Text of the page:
“Who matters most?”: Clinician perspectives of influence and recommendation on home dialysis uptake

    loading  Checking for direct PDF access through Ovid


Compared with facility dialysis, home dialysis has been associated with improvements in a range of outcomes,1 including survival,4 cost,6 social rehabilitation,7 and quality of life.8 As the international demand for dialysis increases, many countries are exploring options to increase home dialysis rates as a way of improving outcomes and managing costs. The high prevalence of home dialysis in New Zealand (NZ) over the last 30 years has established this country as a leader in this area. Even so, maintaining the uptake of home dialysis remains an ongoing challenge in NZ, as is the case in many other countries.
There are many barriers to home dialysis, including patient‐level factors such as lack of access to education and information, lack of confidence in facing the challenge of home dialysis, and various financial barriers.9 Service‐level barriers have also been reported and include lack of resources, inadequate infrastructure, and unfavorable reimbursement.10 However, even when these conditions are potentially remediable or absent, there remains considerable variation in uptake of home dialysis among centers.12 A large contributor to this residual variation is likely to be the extent to which individual clinicians advocate for or promote home dialysis to their patients. This is an important point for intervention, because under the best circumstances, only 50% of eligible patients choose home dialysis when they are appropriately informed.13 It is possible, or even probable, that effective and consistent clinical advocacy will increase this uptake further.
In the field of dialysis, there is generally a poor understanding of clinical advocacy and no agreed frameworks for quantitative research. As a result, there is little empirical evidence in the literature as to whether clinical advocacy increases home dialysis uptake and which professional groups are most effective in terms of their advocacy. It is important to note that clinicians can influence decision‐making around home dialysis in 2 ways. First, the clinician can influence a team's decision to recommend home dialysis to a patient. Second, they can influence a patient's decision to engage the offer of home dialysis if 1 is made. A good understanding of clinical advocacy is critical for the development of effective initiatives to promote home dialysis. NZ represents a unique opportunity for study in this area. Every center in the country has a home dialysis program, with dedicated pre‐dialysis nurses who deliver pre‐dialysis education and assessment. As in the rest of the world, however, there is still marked variation in home dialysis uptake among centers that is unexplained by patient case mix. This context allows a population‐based study to better understand the effect of clinical advocacy within and from pre‐dialysis teams and assess the extent to which this attribute explains variation in the uptake of home dialysis among centers.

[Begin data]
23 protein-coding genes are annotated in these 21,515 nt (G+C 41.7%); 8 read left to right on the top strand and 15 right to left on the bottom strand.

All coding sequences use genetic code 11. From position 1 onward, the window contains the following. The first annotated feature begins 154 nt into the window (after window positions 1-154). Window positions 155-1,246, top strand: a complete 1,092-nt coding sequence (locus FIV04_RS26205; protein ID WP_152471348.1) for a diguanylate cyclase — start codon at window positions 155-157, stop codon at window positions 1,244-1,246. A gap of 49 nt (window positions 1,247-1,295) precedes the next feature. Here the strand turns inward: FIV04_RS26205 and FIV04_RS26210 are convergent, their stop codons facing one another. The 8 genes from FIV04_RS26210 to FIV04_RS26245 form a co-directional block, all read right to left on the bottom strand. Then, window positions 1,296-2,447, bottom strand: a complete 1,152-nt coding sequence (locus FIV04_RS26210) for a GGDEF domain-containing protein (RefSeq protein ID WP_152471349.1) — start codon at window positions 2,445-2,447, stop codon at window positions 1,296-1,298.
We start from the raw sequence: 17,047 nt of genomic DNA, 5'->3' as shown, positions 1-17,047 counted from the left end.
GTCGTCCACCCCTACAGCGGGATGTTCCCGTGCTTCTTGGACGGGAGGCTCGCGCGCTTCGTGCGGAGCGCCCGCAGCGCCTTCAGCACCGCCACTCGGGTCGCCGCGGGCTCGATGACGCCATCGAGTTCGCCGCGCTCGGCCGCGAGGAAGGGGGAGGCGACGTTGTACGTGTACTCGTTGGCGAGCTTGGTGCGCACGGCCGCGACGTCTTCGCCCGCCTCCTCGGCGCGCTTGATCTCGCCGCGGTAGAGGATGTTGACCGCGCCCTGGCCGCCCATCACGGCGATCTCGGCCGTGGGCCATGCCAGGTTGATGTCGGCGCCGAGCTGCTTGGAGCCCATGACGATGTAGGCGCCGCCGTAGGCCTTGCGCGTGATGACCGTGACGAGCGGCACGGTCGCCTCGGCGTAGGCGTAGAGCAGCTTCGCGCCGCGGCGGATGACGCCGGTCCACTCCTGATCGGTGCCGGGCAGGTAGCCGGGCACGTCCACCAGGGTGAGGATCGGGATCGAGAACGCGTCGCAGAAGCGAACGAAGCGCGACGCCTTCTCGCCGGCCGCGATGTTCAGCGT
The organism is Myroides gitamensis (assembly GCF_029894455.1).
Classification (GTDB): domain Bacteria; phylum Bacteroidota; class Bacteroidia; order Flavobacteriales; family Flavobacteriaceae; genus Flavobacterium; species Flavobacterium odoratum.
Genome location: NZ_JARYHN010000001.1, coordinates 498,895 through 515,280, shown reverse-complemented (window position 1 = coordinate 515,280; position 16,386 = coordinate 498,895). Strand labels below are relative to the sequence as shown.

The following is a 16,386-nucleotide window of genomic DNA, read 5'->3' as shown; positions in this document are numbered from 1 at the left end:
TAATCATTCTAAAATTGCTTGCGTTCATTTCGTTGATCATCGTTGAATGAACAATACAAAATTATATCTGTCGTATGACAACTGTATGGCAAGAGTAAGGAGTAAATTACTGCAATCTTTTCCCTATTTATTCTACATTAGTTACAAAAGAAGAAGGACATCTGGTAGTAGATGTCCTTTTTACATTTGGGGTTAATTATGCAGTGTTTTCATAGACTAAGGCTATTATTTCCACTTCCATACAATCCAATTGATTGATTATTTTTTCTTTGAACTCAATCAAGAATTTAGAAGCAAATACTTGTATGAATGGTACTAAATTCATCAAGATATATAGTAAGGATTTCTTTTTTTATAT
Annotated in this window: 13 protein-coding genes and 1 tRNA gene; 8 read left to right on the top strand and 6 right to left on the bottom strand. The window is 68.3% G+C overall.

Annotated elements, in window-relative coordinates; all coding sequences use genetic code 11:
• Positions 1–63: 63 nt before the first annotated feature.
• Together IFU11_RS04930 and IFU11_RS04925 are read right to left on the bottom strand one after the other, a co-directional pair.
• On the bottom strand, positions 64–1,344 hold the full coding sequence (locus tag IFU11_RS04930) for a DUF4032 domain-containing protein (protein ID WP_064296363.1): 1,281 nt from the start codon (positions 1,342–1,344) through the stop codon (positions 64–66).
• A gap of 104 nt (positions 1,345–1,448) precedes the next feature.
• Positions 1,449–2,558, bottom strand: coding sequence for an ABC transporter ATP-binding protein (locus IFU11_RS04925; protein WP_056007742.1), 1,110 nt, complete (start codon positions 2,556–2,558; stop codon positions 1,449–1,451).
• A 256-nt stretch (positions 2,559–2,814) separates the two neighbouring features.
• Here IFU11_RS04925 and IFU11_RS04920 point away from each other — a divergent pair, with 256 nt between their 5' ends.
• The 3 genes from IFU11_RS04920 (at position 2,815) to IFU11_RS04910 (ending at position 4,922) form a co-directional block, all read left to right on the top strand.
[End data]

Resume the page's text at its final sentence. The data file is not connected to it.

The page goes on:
In the social science literature, the ability to influence the recommendations of a decision‐making group or the choices of a consumer is commonly termed “decisional power”.14 The assessment of decisional power is an unfamiliar area for medical researchers and usually the provenance of applied clinical psychology disciplines such as consumer and business‐to‐business (buying team) behavior. In this study, we adopt frameworks and techniques that are utilized in that literature. Among other things, we investigate the distribution of decisional power within pre‐dialysis teams in NZ.
    loading  Loading Related Articles